True to the Peace Corps

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In some ways, the Peace Corps, which celebrates its 50th anniversary Tuesday, is a shadow of what it once was.

It had so much pizzazz in the early days that newspapers proclaimed the names of new volunteers as if they had just won Guggenheim fellowships. Now, the number of volunteers — 8,655 — is about half of what it was at its highest in 1966, and not everyone knows the Peace Corps still exists.

The first director — the irrepressible, inspiring Sargent Shriver, who put the program together in six months — made the cover of Time in 1963. The current director — Aaron Williams, a former volunteer with decades of experience in international development — barely gets his name in the papers. At a panel discussion at George Washington University a couple of years ago, Christiane Amanpour, then chief foreign correspondent of CNN, listed factors that had contributed to American worldwide popularity in the past. “There was a Peace Corps,” she said.


Yet the Peace Corps, despite its loss of celebrity and size, has improved a great deal during its 50 years. It probably does a better job at one of its main goals: providing skilled manpower to poor countries in need. The volunteers are better trained than in the early years, arriving at their posts speaking not only the official language of the host countries but the local tribal language as well.

Moreover, the volunteers are better deployed. In the early days, a few towns had scores of Peace Corps volunteers — a single school in Ethiopia, for example, might have had a dozen volunteer teachers. Now, many volunteers are assigned to villages by themselves.

The Peace Corps’ longevity is a testament to a good idea, and the corps is surely President Kennedy’s most enduring legacy. But its progress has never been guaranteed.

In 1965, for example, President Lyndon Johnson dispatched more than 20,000 troops to quash an insurrection against the right-wing military government in the Dominican Republic. Many of the 108 Peace Corps volunteers there were shocked, especially the 34 nurses and community development workers assigned to the poor barrios of the capital, Santo Domingo. If the U.S. intervened on any side, they reasoned, it should be on the side of the rebels, who were trying to restore a democratically elected president who had been overthrown in a military coup.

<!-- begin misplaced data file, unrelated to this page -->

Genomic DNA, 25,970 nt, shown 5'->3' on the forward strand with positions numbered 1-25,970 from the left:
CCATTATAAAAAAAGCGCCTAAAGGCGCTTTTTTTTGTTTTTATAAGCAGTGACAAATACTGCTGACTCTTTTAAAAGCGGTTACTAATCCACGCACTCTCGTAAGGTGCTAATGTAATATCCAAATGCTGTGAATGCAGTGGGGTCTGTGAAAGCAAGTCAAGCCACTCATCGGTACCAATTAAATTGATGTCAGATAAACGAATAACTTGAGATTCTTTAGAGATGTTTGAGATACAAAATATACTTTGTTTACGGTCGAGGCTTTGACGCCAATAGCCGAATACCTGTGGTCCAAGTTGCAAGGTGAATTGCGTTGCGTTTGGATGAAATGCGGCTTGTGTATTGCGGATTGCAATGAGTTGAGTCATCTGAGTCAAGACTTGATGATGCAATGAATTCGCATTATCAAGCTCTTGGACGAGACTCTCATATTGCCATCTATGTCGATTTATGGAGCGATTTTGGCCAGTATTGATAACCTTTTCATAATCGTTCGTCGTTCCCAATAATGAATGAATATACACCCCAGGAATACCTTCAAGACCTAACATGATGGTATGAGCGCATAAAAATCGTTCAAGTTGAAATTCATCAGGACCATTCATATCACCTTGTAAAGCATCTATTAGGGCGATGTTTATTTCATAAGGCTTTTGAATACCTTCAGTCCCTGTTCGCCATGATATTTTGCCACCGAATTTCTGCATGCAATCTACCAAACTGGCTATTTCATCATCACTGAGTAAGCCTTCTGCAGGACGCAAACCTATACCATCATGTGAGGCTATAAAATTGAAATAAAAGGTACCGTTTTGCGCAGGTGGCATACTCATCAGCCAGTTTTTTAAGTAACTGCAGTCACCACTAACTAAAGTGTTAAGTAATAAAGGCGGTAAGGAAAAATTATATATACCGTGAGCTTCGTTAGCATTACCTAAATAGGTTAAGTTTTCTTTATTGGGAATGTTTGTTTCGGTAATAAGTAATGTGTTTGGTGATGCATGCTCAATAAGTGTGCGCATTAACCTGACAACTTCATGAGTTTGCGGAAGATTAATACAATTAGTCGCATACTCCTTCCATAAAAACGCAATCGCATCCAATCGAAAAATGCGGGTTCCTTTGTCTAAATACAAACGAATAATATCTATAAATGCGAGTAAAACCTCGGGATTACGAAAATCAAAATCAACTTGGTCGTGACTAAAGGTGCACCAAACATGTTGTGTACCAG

But Johnson, poorly advised by panicky American diplomats, believed the rebels were communists who intended to set up another Castro-like government in the Caribbean.

The volunteers told American reporters that they and their Dominican neighbors deplored Johnson’s escapade. An infuriated president complained that the Peace Corps volunteers “were the first ones to jump us.”


Johnson wanted to pull the volunteers out. But he realized that would call even more attention to their opposition. So the White House rushed Peace Corps officials from Washington to Santo Domingo to quiet the volunteers. The officials succeeded by warning that the future of the agency was at stake.

Then the drama shifted. The White House decided the Peace Corps could be an asset and an antidote to the American invaders. Dominicans were angry at American soldiers, but the volunteers were still popular; they were admired as “the children of Kennedy.” White House officials busied themselves trying to increase the size of the Peace Corps in the Dominican Republic. There was talk of assigning more than 1,000 volunteers to the Dominican Republic — whether it needed them or not. The whole project finally collapsed of its own stupidity.